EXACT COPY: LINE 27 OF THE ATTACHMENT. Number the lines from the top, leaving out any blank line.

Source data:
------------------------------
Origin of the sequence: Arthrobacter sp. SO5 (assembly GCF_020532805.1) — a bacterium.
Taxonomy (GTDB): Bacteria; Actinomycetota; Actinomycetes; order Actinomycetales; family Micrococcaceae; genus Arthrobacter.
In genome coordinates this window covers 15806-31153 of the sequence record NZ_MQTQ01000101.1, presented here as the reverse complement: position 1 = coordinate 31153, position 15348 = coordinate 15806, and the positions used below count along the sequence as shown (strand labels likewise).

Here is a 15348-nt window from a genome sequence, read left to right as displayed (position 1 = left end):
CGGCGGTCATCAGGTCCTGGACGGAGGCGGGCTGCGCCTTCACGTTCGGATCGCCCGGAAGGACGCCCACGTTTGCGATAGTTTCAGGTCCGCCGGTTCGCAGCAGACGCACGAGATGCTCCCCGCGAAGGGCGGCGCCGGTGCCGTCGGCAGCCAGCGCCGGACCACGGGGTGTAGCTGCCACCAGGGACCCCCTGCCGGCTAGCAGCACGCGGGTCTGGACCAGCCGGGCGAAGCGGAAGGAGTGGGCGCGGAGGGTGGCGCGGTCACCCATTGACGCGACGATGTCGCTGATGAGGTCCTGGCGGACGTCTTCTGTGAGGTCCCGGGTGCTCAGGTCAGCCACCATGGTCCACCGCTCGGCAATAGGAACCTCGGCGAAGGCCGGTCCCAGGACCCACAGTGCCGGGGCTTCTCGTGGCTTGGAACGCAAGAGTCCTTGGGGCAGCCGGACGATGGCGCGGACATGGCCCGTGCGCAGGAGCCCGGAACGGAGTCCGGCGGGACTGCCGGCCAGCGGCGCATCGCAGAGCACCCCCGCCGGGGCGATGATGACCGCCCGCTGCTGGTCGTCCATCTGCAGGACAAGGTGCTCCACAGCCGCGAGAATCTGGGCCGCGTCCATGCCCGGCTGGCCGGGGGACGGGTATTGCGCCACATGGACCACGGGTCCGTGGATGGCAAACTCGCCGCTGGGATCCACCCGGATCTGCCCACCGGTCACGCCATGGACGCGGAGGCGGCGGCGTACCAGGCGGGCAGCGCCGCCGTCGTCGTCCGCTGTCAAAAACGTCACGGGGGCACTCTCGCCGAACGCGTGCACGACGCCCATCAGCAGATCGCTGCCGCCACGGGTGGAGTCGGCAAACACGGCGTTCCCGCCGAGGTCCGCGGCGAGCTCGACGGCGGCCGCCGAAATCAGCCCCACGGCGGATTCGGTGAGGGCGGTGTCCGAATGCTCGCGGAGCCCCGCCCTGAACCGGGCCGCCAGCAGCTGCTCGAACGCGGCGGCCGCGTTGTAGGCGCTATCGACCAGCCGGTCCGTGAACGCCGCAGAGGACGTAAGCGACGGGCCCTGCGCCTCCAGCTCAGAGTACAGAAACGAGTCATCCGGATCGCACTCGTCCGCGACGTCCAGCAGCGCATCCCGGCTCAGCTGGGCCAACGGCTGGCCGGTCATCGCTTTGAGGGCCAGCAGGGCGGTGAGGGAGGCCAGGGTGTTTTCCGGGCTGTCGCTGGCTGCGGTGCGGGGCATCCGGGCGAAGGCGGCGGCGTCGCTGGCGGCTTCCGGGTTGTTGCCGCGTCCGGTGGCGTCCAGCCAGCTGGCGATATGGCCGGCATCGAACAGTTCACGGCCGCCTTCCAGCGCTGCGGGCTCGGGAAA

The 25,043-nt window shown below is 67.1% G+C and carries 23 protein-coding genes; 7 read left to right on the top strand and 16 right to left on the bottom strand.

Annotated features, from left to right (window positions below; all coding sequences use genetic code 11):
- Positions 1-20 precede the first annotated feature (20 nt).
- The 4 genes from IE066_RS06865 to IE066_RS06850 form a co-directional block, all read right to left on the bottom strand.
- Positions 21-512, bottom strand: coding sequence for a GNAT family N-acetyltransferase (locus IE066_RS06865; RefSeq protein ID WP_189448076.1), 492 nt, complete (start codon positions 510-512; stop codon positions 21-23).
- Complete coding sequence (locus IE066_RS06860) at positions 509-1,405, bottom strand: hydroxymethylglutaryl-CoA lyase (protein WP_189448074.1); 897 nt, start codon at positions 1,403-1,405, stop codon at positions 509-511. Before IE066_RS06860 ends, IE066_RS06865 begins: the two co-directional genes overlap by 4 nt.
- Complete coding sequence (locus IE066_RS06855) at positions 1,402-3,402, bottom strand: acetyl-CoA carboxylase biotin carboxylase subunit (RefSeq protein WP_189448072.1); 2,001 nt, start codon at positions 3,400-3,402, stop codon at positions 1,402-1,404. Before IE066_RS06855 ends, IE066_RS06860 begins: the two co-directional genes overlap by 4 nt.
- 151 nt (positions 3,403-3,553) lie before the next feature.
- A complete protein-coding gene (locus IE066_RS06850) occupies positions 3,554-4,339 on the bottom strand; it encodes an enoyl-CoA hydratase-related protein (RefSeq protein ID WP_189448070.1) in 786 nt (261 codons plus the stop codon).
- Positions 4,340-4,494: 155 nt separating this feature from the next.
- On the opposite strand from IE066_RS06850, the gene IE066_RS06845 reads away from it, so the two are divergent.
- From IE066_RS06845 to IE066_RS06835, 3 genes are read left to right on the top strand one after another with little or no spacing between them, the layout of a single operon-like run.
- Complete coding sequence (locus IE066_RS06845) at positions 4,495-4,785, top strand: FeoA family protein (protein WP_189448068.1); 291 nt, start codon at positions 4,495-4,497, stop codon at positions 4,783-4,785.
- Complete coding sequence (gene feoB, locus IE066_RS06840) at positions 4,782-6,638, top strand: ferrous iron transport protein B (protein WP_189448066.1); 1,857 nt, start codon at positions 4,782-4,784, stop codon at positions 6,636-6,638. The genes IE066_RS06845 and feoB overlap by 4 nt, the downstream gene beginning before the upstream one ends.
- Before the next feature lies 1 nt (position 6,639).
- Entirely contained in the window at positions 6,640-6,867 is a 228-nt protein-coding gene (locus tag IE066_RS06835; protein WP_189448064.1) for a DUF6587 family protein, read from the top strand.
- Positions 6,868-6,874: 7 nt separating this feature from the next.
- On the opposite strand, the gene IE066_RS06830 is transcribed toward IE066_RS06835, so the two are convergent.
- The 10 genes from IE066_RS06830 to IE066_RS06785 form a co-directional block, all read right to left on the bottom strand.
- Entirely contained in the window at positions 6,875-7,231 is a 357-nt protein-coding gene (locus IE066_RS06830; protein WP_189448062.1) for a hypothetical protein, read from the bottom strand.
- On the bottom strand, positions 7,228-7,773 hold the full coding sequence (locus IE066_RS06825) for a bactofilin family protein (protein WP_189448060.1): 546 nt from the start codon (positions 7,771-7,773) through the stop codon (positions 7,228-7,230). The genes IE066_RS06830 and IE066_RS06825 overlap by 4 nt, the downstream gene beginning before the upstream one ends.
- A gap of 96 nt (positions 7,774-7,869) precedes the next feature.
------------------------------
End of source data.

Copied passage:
- A gap of 96 nt (positions 7,774-7,869) precedes the next feature.